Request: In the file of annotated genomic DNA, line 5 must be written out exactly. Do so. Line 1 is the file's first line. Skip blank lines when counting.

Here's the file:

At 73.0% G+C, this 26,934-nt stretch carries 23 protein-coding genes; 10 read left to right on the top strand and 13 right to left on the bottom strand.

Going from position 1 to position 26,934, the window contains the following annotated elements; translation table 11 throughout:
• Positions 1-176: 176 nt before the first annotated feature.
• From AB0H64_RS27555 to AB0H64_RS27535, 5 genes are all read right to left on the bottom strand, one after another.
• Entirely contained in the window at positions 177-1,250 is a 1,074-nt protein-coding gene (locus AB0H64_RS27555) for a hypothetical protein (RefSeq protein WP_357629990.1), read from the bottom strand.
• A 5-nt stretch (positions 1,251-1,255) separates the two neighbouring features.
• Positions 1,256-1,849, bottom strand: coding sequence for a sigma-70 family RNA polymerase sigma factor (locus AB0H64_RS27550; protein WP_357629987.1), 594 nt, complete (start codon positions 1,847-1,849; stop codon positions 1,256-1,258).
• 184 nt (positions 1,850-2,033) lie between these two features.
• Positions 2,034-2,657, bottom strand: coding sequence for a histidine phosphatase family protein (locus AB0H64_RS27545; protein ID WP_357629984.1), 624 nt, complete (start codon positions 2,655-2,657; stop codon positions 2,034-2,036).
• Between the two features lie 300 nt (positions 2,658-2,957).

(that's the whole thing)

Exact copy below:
• Entirely contained in the window at positions 177-1,250 is a 1,074-nt protein-coding gene (locus AB0H64_RS27555) for a hypothetical protein (RefSeq protein WP_357629990.1), read from the bottom strand.